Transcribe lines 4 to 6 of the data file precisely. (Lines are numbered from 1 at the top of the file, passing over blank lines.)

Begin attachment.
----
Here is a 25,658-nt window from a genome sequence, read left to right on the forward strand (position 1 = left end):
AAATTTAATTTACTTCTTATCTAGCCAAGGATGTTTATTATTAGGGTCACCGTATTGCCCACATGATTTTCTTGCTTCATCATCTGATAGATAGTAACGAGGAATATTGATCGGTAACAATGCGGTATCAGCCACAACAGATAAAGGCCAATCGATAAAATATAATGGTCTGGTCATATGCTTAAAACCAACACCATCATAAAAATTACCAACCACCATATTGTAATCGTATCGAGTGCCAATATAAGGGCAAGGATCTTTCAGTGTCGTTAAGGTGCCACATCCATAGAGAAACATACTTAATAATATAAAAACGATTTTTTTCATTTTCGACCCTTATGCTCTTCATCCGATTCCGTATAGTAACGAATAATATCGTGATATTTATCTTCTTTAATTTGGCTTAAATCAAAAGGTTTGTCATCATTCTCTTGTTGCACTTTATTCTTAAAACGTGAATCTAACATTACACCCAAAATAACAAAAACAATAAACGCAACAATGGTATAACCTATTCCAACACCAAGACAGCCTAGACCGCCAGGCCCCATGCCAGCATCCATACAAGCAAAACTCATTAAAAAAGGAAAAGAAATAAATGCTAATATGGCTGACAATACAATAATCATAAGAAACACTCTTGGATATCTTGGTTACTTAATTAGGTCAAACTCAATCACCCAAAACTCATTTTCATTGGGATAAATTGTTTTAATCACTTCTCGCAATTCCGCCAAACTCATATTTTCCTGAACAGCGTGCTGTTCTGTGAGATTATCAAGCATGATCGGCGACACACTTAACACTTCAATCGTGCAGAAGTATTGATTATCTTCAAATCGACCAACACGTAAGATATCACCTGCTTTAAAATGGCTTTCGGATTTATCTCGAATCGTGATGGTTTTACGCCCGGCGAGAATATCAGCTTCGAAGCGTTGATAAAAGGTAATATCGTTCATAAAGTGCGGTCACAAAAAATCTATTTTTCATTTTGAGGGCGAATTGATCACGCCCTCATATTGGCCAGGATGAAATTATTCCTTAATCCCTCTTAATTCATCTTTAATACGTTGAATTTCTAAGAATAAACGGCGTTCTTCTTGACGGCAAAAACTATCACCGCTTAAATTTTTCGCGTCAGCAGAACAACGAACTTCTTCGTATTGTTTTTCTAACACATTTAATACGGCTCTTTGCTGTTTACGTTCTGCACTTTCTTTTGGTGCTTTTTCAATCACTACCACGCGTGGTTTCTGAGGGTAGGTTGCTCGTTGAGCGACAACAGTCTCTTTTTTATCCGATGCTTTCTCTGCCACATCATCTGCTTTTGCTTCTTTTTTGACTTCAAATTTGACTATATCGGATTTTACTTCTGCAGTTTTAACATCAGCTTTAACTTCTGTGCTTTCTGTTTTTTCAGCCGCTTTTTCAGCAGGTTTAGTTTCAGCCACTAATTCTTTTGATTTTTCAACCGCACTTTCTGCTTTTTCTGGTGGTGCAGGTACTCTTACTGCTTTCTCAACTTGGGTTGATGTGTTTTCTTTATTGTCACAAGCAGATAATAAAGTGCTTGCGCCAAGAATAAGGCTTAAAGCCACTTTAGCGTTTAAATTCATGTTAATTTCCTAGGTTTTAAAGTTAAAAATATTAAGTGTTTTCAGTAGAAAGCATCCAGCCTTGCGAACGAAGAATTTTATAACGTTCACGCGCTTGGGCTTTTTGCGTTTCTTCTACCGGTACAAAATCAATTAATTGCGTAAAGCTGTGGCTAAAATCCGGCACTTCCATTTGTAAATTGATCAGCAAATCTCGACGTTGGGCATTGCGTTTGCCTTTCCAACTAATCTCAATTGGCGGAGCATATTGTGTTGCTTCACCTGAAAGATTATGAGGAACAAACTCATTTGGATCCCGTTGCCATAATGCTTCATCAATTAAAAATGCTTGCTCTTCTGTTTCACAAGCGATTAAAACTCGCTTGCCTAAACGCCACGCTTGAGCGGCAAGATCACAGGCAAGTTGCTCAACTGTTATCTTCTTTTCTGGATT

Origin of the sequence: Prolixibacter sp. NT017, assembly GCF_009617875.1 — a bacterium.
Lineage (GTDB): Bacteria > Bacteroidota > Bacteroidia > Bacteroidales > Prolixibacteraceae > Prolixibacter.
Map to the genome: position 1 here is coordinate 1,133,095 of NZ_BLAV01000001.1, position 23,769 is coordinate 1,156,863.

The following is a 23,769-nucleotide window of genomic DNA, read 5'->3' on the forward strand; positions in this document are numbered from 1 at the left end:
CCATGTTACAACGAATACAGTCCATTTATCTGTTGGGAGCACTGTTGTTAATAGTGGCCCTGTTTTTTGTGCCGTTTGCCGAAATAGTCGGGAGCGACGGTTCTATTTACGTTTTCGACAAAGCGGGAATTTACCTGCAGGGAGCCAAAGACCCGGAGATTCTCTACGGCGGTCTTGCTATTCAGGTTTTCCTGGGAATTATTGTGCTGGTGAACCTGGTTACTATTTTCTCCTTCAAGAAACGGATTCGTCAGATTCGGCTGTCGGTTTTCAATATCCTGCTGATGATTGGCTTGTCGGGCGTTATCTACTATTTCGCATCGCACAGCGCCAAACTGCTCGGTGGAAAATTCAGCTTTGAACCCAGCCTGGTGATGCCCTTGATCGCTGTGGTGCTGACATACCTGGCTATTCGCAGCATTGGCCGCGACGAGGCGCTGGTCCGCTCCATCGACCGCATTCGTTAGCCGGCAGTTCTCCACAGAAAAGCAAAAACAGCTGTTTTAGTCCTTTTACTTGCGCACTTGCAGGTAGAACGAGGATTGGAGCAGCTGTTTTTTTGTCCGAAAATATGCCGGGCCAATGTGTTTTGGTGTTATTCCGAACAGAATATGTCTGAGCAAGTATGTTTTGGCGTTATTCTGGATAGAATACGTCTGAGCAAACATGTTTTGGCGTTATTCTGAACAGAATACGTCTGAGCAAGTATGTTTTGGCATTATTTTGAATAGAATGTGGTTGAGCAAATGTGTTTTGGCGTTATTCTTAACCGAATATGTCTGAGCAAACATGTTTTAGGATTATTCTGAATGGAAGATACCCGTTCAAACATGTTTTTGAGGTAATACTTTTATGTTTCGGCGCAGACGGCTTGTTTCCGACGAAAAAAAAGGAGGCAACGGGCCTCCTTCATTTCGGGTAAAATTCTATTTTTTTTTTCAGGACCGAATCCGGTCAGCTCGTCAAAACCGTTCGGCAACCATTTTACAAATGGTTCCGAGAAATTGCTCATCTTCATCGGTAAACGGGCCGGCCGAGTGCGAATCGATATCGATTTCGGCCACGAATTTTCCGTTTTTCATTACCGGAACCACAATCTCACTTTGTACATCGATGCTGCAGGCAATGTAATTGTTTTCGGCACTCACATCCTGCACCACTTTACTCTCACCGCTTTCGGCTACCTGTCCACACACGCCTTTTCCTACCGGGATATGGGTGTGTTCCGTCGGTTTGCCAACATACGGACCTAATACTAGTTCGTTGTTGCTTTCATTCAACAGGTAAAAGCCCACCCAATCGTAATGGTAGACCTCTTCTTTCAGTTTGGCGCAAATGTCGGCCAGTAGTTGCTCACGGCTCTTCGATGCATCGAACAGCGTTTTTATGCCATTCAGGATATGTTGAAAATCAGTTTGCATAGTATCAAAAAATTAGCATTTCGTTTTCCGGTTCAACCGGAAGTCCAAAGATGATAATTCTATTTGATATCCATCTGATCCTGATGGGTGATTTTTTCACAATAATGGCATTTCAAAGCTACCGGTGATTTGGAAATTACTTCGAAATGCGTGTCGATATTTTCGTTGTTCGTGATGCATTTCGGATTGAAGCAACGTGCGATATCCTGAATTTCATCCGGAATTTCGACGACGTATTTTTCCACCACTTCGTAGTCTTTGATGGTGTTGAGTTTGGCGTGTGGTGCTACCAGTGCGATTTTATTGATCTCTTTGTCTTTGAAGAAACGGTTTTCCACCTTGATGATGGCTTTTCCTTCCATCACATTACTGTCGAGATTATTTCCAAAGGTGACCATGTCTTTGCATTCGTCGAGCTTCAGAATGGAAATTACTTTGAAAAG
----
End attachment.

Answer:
Lineage (GTDB): Bacteria > Bacteroidota > Bacteroidia > Bacteroidales > Prolixibacteraceae > Prolixibacter.
Map to the genome: position 1 here is coordinate 1,133,095 of NZ_BLAV01000001.1, position 23,769 is coordinate 1,156,863.

The following is a 23,769-nucleotide window of genomic DNA, read 5'->3' on the forward strand; positions in this document are numbered from 1 at the left end: